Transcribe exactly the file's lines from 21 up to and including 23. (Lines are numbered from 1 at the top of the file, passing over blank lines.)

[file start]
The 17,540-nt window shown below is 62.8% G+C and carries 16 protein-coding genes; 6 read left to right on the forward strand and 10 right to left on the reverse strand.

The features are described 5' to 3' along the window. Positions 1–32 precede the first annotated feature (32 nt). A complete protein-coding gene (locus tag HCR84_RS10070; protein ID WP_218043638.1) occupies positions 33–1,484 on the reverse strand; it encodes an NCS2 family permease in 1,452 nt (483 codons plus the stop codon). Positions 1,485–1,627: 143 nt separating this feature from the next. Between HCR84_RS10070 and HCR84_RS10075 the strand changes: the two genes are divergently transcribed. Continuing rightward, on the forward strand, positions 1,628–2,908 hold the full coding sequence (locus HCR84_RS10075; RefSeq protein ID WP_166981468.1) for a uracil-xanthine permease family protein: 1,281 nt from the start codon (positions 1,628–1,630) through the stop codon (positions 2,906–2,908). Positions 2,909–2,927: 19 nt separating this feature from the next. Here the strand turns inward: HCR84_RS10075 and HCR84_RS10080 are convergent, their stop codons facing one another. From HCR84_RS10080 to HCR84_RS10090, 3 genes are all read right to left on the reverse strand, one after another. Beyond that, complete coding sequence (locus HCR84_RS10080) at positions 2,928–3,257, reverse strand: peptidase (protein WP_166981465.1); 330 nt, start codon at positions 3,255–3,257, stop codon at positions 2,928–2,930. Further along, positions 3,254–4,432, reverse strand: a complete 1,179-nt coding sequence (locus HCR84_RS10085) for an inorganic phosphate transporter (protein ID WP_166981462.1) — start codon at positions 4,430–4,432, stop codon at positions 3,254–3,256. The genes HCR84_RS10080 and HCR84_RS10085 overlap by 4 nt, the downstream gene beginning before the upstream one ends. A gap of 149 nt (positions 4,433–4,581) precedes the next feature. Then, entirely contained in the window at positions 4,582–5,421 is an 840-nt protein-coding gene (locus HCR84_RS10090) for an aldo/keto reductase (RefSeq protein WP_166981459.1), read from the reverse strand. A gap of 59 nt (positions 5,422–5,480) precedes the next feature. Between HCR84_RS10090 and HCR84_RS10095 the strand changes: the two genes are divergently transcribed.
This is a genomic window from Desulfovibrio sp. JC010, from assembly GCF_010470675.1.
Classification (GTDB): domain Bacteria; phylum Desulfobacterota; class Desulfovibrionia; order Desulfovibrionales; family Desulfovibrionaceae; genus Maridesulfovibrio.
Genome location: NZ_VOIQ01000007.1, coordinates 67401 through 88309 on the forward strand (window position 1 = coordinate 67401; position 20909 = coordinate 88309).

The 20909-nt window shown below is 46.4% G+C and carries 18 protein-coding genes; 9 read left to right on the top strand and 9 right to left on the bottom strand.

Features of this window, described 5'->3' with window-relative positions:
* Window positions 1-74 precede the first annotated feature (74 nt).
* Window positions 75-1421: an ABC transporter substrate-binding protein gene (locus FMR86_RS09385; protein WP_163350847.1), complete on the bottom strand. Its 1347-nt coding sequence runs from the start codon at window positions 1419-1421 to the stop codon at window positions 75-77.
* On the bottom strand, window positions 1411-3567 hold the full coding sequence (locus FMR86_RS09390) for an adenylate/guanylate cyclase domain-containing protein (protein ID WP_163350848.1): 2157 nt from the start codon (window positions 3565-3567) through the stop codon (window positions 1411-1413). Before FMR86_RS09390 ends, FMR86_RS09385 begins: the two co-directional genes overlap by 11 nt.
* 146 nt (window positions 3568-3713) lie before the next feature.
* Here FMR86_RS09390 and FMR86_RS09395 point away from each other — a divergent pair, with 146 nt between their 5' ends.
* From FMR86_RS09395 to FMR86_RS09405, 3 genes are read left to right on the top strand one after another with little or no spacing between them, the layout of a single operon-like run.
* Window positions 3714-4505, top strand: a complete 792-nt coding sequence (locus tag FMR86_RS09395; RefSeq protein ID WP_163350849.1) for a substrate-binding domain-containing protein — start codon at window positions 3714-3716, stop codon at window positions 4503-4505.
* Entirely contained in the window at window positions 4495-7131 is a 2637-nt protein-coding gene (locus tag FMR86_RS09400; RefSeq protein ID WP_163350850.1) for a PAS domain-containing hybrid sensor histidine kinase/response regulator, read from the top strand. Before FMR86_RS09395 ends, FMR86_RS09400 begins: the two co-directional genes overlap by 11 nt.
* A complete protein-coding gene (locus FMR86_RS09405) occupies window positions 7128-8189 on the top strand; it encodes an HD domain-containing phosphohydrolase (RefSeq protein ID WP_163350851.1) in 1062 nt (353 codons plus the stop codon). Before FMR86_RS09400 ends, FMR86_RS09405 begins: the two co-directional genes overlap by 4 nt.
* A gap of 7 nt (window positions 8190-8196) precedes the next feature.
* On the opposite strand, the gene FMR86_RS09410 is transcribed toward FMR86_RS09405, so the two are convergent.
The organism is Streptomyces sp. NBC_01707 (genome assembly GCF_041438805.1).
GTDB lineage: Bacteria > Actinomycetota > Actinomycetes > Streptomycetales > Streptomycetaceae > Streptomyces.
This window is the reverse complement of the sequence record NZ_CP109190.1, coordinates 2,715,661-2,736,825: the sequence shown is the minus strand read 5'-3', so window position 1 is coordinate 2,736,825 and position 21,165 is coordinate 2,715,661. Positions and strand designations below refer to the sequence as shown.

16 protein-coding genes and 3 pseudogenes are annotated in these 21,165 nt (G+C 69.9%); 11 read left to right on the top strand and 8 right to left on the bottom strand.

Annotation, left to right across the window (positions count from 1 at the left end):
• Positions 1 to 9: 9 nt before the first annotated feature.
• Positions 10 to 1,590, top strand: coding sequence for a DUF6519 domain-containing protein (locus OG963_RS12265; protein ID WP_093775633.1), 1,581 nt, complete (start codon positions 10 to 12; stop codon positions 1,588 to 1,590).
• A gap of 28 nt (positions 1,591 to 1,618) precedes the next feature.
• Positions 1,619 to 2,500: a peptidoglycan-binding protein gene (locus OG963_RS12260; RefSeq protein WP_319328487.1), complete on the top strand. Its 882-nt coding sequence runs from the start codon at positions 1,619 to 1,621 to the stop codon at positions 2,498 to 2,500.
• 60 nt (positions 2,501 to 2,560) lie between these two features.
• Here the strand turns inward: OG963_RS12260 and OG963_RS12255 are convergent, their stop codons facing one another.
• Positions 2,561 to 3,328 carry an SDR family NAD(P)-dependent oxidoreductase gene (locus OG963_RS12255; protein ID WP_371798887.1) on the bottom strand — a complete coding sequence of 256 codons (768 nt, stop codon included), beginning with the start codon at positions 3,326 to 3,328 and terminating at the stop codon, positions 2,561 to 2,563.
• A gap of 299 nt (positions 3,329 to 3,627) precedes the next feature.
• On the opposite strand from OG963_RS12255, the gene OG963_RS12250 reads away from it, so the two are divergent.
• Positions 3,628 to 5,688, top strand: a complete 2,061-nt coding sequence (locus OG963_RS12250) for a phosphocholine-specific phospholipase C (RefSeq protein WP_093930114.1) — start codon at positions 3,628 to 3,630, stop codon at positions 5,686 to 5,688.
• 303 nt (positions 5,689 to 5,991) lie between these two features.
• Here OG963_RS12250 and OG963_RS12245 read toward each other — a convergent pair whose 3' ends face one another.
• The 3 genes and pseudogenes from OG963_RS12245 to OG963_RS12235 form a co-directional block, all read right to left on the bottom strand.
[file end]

This window is the reverse complement of the sequence record NZ_CP109190.1, coordinates 2,715,661-2,736,825: the sequence shown is the minus strand read 5'-3', so window position 1 is coordinate 2,736,825 and position 21,165 is coordinate 2,715,661. Positions and strand designations below refer to the sequence as shown.

16 protein-coding genes and 3 pseudogenes are annotated in these 21,165 nt (G+C 69.9%); 11 read left to right on the top strand and 8 right to left on the bottom strand.

Annotation, left to right across the window (positions count from 1 at the left end):